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Australia Set for Big Budget Rebound, But Tax Cuts Cloud Outlook

A mining tax windfall has helped Australia nearly balance the books, but a huge test looms from 2024 tax cuts passed by the former government that will slash revenue unless amended

Mining taxes have helped Australia nearly balance the books, but a huge challenge looms from 2024 tax cuts passed by the former government.
Australian Prime Minister Anthony Albanese has enjoyed a strong first year in office, but perhaps his biggest test will come next year when he must decide on whether to retain tax cuts that vastly benefit the rich. Failing to modify the tax cuts passed by his predecessor could savage support for his centre-left government. Reuters file photo.


A windfall from mining profits has helped Australia’s Labor government to nearly balance the nation’s books over the past year.

The Albanese government is set to reveal a major improvement in the budget bottom line next week as its coffers bulge with tax receipts.

However, a debate is raging among economists and government MPs over controversial tax cuts passed by the previous Liberal National government that will massively benefit the country’s highest earners – if the prime minister honours his pledge to endorse them next year.

That debate has begun to cast a huge shadow over future revenue raising, given the intensifying calls for greater spending on health and housing, and repeated complaints about the dismal level of support for jobseekers.

So, while figures to be revealed in the budget on May 9 may be pleasing, the huge fiscal challenge from the former Morrison government’s 2024/25 tax cuts means the national outlook is severe, if the centre-left Albanese government fails to modify them.


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More support for clean energy, defence

Treasurer Jim Chalmers has spent weeks using the words “restraint” and “responsible” to describe his second budget since coming to power in May last year.

There will be some money to offset cost of living pressures, particularly on energy prices, and perhaps a long-delayed rise in unemployment benefits.

Chalmers has flagged more support for renewable projects and a ramp up in defence spending with an eye to China’s expanding influence in the region.

Yet, he is well aware that too much fiscal largesse could stoke inflation just when the Reserve Bank of Australia (RBA) has aggressively lifted interest rates to fight it.

Instead, the aim is to bank any budget savings, and there are plenty to go around. High prices for Australia’s commodity exports have delivered a strong return from mining profits, while job gains boosted income tax and lowered welfare payments.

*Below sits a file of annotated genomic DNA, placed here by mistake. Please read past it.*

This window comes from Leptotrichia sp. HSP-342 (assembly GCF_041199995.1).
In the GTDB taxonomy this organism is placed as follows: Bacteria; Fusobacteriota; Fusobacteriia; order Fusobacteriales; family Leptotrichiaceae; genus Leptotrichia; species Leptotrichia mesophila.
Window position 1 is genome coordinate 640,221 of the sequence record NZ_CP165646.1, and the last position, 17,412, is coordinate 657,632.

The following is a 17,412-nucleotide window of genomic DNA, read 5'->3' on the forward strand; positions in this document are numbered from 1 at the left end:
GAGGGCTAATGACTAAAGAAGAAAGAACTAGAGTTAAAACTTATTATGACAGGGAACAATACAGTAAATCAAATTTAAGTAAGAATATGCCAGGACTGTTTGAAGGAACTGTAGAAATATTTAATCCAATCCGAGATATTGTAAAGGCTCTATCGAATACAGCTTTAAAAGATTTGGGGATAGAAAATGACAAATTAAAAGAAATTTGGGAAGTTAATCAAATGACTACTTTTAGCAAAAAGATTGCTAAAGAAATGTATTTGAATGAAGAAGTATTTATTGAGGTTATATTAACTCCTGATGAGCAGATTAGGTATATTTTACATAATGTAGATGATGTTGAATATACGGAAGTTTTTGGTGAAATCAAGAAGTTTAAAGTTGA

As recently as October, Chalmers had forecast a deficit of almost A$37 billion ($24.5 billion) for the year to end June 2023. Now, analysts expect it to be closer to A$5 billion.


Last budget surplus was 2008

Indeed, the running 12-month total is actually in surplus, a big deal for a budget that has not been in the black since 2008.

The previous Liberal National government had “Back in Black” mugs made in 2019 when it came within a whisker of a surplus, only for emergency pandemic spending to blow a record-breaking hole in the accounts.

Any surplus would be fleeting, however, given resource prices are well off their peaks and the domestic economy is slowing in the face of decade-high interest rates. The latter have also sharply raised the cost of funding the government’s near-A$1 trillion in debt.

Labor has promised, as noted, to honour a commitment by the previous government to slash income taxes from 2024/25 – cuts that are projected to cost a staggering A$254 billion ($168.7 billion) over the first 10 years.

The cuts are not especially popular with the public given the vast majority go to the higher paid, but Labor is loathe to break an election promise and seems boxed-in.

More money is needed for healthcare, particularly to fund a national disability scheme, and there are election pledges on childcare and infrastructure.

Defence is set for the biggest increase since World War Two amid plans to spend A$368 billion out to the 2050’s on nuclear powered submarines from the UK and United States.

“Spending on interest payments, pensions, medical benefits, defence, aged care and hospitals are all expected to rise consistently above the rate of inflation,” Stephen Halmarick, chief economist at CBA, said.

“To place the budget on a more sustainable footing over the medium-term will require an increase in revenue flow and/or more spending discipline.”

In short, Australia, like most developed economies with aging populations, is finding deficits could be the new normal.


  • Reuters with additional editing by Jim Pollard




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Jim Pollard

Jim Pollard is an Australian journalist based in Thailand since 1999. He worked for News Ltd papers in Sydney, Perth, London and Melbourne before travelling through SE Asia in the late 90s. He was a senior editor at The Nation for 17+ years.


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